Molly’s Birth Story

We chose to have a home birth and it was the best decision we ever made. My due date came and went as it does for so many other expectant mothers.

At 41+2 weeks I woke at about 5am with period like cramping. They were coming in waves, not overly regular but enough to make me wonder whether this could be the very early stages of labour. They continued throughout the day, still irregular and bearable and by the afternoon they had petered off and lengthened out to fifteen minute plus intervals. My midwife came around to check in at 6pm, she had a feel and a listen to the baby and said it was now fully engaged and was doing everything perfectly, but we might be in this for a while and should try and get some sleep and she’d check back in in the morning, unless things really picked up. 

I couldn’t sleep at all. I was so uncomfortable lying horizontally and had really bad reflux. The contractions were a lot stronger now and I needed Johno’s support to get through them. They were lasting over a minute and I found that equated to three long breaths in and out during the peak. The Fraya app helped me with this, and Johno pushed on acupressure points on my shoulders and that reeeaaally helped.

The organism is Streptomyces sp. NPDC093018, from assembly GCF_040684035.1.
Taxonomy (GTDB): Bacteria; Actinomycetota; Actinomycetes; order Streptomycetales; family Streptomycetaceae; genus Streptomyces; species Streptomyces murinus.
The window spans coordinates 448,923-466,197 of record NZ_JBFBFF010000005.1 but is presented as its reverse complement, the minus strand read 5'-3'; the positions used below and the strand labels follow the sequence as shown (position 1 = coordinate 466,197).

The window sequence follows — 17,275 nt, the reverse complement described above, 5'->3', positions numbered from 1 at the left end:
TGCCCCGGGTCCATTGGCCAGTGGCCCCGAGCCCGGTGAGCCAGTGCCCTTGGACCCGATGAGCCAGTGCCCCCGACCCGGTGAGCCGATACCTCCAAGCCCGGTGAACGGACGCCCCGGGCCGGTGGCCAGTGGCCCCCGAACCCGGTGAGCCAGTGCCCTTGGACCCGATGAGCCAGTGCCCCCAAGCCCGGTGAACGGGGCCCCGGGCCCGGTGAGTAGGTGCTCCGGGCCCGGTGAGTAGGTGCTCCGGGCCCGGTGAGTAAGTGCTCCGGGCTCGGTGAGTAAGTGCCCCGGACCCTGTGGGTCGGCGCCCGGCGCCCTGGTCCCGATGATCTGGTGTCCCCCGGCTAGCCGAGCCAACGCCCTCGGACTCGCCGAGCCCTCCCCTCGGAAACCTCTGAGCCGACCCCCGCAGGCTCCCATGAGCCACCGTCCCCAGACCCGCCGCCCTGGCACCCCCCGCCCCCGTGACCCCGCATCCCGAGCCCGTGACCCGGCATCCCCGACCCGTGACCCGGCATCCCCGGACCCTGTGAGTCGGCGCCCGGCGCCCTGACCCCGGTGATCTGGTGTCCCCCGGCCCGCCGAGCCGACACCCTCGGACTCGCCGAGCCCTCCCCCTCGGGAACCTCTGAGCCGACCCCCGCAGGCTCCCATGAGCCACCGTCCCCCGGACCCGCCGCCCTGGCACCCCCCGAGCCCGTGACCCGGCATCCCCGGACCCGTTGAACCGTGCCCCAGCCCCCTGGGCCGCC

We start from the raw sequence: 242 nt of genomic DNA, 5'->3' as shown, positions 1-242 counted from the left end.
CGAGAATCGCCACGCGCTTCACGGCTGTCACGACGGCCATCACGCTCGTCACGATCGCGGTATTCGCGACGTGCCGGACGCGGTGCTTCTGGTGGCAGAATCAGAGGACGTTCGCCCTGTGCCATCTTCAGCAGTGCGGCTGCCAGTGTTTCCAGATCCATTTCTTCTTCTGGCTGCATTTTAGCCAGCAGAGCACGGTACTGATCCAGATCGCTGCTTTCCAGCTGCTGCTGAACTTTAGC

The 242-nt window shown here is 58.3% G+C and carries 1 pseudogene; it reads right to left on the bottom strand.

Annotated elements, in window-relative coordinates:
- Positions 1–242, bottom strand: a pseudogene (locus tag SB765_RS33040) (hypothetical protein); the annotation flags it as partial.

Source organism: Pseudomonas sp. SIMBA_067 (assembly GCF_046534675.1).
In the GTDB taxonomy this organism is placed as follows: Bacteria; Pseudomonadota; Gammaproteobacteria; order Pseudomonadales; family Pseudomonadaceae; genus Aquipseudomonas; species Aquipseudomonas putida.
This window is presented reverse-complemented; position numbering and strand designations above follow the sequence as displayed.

By midnight I couldn’t stand being in bed anymore, so we got up and I paced around the kitchen, knelt and sat on my fit ball and worked through the surges that way, still with Johno’s support. By this stage they were intense. At 1am we filled up the birth pool and I got in, it felt so good. The warm water, the soft, blow up sides, the weightlessness that enabled me to move freely. It was still just the two of us, and we intimately worked through every surge together without really knowing how progressed we were. At around 2am I felt a small gush at the end of a surge and realised my waters had broken. That’s when we called our midwife.